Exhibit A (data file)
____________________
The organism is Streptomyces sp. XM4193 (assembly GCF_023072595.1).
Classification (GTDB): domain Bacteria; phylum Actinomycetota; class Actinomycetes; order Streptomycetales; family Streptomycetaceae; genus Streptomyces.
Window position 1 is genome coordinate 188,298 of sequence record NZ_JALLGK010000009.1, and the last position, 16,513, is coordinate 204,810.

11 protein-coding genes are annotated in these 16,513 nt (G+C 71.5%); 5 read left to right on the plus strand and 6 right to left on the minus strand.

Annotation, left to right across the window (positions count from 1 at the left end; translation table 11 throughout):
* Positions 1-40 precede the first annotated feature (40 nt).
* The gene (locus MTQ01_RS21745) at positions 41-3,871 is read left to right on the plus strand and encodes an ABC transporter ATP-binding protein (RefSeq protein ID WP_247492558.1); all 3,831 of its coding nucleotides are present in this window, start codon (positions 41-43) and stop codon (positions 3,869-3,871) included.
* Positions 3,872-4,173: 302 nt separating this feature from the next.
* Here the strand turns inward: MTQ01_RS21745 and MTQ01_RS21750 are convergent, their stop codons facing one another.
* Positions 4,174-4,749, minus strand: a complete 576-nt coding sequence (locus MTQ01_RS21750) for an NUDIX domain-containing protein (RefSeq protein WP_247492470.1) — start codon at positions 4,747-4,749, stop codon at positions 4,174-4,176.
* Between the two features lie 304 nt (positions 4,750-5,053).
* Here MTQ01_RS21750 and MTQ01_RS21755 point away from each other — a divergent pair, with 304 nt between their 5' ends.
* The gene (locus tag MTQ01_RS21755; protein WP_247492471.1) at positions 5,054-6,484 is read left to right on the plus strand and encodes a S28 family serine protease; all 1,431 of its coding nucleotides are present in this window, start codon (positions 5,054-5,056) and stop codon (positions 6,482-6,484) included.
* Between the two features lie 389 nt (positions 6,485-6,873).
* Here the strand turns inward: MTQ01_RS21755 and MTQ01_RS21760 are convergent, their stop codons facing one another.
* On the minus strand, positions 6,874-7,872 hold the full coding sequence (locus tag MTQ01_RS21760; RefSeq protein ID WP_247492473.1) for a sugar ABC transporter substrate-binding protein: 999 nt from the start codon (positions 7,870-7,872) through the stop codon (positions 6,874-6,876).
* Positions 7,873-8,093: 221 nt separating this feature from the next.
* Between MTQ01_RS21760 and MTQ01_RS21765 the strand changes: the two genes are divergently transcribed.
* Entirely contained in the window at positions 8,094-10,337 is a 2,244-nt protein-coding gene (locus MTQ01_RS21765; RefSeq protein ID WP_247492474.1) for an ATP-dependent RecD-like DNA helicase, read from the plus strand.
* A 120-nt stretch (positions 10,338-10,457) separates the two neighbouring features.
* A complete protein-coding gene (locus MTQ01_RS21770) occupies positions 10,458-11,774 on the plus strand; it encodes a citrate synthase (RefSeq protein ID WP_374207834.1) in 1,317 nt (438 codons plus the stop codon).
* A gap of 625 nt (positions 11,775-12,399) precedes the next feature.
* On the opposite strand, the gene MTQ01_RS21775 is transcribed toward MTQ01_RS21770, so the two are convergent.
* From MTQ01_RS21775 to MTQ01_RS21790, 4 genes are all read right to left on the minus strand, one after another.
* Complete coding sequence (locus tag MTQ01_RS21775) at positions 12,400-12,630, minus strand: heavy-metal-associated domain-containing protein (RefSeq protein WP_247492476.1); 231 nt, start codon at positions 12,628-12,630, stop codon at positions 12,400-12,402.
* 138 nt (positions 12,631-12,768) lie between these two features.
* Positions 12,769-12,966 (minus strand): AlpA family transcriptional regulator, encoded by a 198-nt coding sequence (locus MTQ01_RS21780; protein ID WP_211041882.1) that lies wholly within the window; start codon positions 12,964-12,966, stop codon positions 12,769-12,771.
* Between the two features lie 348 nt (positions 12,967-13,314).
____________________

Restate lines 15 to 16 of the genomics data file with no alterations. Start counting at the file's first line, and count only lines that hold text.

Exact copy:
* Here the strand turns inward: MTQ01_RS21755 and MTQ01_RS21760 are convergent, their stop codons facing one another.
* On the minus strand, positions 6,874-7,872 hold the full coding sequence (locus tag MTQ01_RS21760; RefSeq protein ID WP_247492473.1) for a sugar ABC transporter substrate-binding protein: 999 nt from the start codon (positions 7,870-7,872) through the stop codon (positions 6,874-6,876).